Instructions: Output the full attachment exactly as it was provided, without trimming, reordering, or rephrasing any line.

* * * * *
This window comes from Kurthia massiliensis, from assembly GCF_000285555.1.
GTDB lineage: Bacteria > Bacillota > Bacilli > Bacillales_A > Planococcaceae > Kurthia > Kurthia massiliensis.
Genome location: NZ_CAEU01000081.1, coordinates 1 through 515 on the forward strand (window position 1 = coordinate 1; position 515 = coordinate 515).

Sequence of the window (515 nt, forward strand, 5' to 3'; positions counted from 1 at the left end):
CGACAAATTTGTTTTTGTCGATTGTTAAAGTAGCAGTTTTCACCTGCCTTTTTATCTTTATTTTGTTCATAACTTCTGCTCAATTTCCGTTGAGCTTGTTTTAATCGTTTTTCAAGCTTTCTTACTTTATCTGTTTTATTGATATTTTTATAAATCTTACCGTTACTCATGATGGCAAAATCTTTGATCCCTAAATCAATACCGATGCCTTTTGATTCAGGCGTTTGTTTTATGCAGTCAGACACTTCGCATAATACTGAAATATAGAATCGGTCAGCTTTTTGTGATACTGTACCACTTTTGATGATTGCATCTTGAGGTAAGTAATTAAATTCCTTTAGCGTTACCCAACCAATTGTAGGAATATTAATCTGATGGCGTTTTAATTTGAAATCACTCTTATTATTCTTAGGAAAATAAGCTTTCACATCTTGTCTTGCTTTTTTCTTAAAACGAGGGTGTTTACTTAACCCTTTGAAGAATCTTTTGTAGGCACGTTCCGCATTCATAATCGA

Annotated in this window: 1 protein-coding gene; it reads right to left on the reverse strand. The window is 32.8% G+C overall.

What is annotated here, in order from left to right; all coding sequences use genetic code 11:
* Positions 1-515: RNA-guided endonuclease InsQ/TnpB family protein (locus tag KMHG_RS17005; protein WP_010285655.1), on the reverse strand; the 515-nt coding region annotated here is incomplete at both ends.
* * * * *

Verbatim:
This window comes from Kurthia massiliensis, from assembly GCF_000285555.1.
GTDB lineage: Bacteria > Bacillota > Bacilli > Bacillales_A > Planococcaceae > Kurthia > Kurthia massiliensis.
Genome location: NZ_CAEU01000081.1, coordinates 1 through 515 on the forward strand (window position 1 = coordinate 1; position 515 = coordinate 515).

Sequence of the window (515 nt, forward strand, 5' to 3'; positions counted from 1 at the left end):
CGACAAATTTGTTTTTGTCGATTGTTAAAGTAGCAGTTTTCACCTGCCTTTTTATCTTTATTTTGTTCATAACTTCTGCTCAATTTCCGTTGAGCTTGTTTTAATCGTTTTTCAAGCTTTCTTACTTTATCTGTTTTATTGATATTTTTATAAATCTTACCGTTACTCATGATGGCAAAATCTTTGATCCCTAAATCAATACCGATGCCTTTTGATTCAGGCGTTTGTTTTATGCAGTCAGACACTTCGCATAATACTGAAATATAGAATCGGTCAGCTTTTTGTGATACTGTACCACTTTTGATGATTGCATCTTGAGGTAAGTAATTAAATTCCTTTAGCGTTACCCAACCAATTGTAGGAATATTAATCTGATGGCGTTTTAATTTGAAATCACTCTTATTATTCTTAGGAAAATAAGCTTTCACATCTTGTCTTGCTTTTTTCTTAAAACGAGGGTGTTTACTTAACCCTTTGAAGAATCTTTTGTAGGCACGTTCCGCATTCATAATCGA

Annotated in this window: 1 protein-coding gene; it reads right to left on the reverse strand. The window is 32.8% G+C overall.

What is annotated here, in order from left to right; all coding sequences use genetic code 11:
* Positions 1-515: RNA-guided endonuclease InsQ/TnpB family protein (locus tag KMHG_RS17005; protein WP_010285655.1), on the reverse strand; the 515-nt coding region annotated here is incomplete at both ends.